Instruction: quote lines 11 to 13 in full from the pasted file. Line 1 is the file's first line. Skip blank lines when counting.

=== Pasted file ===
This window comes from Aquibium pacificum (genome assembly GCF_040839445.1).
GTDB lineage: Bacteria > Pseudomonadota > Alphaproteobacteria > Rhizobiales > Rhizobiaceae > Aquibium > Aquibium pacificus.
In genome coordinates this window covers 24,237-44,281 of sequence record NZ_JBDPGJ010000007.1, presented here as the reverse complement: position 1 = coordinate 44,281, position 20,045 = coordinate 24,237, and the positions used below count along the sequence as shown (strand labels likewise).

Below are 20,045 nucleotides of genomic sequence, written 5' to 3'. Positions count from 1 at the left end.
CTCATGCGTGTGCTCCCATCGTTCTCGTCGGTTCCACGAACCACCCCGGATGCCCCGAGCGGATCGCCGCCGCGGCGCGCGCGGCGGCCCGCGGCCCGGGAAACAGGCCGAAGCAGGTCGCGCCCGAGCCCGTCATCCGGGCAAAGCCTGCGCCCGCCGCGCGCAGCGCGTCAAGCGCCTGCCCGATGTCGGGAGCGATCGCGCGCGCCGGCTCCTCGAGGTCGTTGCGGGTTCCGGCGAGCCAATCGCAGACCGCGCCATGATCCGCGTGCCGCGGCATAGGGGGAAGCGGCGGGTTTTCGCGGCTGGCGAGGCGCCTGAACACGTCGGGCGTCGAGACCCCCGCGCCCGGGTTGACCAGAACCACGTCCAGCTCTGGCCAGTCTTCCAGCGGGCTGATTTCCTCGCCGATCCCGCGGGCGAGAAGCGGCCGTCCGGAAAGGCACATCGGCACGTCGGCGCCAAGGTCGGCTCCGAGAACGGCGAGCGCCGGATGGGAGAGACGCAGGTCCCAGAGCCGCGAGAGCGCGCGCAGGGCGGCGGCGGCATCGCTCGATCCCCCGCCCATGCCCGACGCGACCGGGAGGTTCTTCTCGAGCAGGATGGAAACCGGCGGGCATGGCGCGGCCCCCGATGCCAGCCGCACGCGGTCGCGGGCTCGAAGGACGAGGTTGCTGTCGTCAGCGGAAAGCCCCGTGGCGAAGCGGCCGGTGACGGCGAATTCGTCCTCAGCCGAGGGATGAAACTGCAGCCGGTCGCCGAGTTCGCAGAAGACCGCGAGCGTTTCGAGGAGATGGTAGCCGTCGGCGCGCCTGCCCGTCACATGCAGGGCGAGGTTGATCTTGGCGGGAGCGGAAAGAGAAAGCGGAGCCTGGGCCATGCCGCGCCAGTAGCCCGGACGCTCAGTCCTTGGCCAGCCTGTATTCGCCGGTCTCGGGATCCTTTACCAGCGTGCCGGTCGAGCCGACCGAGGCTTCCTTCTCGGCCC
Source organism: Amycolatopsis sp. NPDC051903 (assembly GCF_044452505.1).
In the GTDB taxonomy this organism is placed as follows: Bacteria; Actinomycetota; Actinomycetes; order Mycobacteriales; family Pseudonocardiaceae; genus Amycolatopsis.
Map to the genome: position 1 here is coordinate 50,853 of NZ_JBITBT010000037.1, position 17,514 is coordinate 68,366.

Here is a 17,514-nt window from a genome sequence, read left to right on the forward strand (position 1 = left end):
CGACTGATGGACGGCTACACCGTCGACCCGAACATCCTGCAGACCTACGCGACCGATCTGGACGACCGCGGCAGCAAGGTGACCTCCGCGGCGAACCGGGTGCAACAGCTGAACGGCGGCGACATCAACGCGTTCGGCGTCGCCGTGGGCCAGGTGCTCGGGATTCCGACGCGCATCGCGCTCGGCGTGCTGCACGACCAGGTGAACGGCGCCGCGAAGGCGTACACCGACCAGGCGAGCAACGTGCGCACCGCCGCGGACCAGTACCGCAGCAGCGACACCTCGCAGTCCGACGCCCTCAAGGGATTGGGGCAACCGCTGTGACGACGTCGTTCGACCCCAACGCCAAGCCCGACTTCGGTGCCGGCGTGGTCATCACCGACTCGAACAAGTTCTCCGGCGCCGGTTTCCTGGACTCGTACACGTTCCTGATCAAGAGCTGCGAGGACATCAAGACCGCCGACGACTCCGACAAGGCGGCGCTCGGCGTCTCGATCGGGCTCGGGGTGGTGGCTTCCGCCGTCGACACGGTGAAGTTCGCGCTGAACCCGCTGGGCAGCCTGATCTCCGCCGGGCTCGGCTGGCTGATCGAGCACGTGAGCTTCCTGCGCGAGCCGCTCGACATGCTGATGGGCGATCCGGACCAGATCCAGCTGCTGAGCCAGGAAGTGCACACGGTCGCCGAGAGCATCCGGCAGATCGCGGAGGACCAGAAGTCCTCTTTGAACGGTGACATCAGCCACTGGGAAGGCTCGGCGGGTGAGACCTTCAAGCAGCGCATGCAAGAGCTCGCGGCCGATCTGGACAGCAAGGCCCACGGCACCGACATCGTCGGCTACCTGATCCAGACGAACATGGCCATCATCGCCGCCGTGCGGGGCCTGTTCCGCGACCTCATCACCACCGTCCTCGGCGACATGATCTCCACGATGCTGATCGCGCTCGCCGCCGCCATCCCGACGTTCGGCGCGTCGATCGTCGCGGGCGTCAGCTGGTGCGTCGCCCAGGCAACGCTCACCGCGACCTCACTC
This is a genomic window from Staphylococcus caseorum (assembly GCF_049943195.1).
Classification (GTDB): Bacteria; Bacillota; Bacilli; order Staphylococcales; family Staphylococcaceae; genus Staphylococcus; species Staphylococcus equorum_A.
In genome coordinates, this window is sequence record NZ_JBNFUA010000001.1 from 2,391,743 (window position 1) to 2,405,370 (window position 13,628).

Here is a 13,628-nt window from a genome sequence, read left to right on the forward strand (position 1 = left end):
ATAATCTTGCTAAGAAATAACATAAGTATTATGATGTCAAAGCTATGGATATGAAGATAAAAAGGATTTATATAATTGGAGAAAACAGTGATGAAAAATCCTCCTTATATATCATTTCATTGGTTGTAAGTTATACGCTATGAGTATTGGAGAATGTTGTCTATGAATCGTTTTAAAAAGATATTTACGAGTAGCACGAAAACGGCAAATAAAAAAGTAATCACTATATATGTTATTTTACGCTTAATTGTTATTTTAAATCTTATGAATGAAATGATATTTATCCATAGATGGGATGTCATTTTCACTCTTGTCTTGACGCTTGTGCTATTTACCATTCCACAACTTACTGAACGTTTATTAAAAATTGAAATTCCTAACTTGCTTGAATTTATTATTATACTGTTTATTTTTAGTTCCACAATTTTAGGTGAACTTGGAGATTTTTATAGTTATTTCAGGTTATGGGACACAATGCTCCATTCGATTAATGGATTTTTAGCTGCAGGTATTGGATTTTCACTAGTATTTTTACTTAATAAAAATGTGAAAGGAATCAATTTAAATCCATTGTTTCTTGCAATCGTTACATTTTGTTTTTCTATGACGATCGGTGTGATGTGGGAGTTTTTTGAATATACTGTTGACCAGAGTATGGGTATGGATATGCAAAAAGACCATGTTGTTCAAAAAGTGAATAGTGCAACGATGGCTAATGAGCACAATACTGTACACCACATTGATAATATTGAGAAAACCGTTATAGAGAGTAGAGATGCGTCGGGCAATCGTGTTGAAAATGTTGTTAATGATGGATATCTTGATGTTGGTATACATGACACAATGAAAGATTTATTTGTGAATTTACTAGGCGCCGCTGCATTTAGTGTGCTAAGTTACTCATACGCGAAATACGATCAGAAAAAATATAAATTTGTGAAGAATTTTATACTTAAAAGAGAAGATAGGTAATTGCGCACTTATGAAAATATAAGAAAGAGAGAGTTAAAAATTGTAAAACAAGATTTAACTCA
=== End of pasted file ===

This is a genomic window from Staphylococcus caseorum (assembly GCF_049943195.1).
Classification (GTDB): Bacteria; Bacillota; Bacilli; order Staphylococcales; family Staphylococcaceae; genus Staphylococcus; species Staphylococcus equorum_A.
In genome coordinates, this window is sequence record NZ_JBNFUA010000001.1 from 2,391,743 (window position 1) to 2,405,370 (window position 13,628).